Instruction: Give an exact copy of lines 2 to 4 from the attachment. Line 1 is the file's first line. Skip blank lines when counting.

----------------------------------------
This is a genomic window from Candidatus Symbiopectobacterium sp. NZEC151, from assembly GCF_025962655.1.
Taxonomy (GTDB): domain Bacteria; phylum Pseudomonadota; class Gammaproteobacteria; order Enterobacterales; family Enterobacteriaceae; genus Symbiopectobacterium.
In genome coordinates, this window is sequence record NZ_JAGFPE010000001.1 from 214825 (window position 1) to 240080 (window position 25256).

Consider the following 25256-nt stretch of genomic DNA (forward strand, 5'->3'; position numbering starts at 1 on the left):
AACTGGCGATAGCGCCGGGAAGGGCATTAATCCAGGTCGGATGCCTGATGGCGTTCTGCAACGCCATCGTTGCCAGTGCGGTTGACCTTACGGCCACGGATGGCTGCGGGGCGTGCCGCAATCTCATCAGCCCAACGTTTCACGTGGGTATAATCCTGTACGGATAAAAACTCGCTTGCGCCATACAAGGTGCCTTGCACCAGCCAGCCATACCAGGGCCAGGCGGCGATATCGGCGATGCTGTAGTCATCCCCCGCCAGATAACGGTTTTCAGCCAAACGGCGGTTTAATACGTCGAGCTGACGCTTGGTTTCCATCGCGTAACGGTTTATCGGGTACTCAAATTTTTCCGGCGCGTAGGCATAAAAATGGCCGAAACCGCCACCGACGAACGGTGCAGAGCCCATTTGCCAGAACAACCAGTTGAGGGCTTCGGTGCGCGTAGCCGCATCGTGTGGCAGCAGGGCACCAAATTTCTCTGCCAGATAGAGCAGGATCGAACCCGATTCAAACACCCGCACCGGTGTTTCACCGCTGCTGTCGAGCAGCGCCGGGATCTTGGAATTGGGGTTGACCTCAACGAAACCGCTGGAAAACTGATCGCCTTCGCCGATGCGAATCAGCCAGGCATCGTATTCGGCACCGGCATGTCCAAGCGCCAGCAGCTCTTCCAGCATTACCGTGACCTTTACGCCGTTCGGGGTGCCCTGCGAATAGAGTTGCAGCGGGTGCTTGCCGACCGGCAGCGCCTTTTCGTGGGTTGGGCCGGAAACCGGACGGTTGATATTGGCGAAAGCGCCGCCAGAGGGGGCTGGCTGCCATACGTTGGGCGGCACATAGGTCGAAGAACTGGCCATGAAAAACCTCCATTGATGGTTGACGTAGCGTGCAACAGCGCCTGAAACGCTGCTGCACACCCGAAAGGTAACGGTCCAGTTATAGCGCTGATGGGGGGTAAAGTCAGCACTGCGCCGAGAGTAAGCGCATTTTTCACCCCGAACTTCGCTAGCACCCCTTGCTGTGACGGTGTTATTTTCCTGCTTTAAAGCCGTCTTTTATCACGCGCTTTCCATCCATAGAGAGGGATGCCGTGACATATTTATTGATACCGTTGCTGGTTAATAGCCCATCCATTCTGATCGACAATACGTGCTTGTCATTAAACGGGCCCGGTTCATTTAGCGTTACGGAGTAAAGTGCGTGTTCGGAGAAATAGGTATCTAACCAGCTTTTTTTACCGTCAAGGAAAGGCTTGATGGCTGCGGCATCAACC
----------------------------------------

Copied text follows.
Taxonomy (GTDB): domain Bacteria; phylum Pseudomonadota; class Gammaproteobacteria; order Enterobacterales; family Enterobacteriaceae; genus Symbiopectobacterium.
In genome coordinates, this window is sequence record NZ_JAGFPE010000001.1 from 214825 (window position 1) to 240080 (window position 25256).

Consider the following 25256-nt stretch of genomic DNA (forward strand, 5'->3'; position numbering starts at 1 on the left):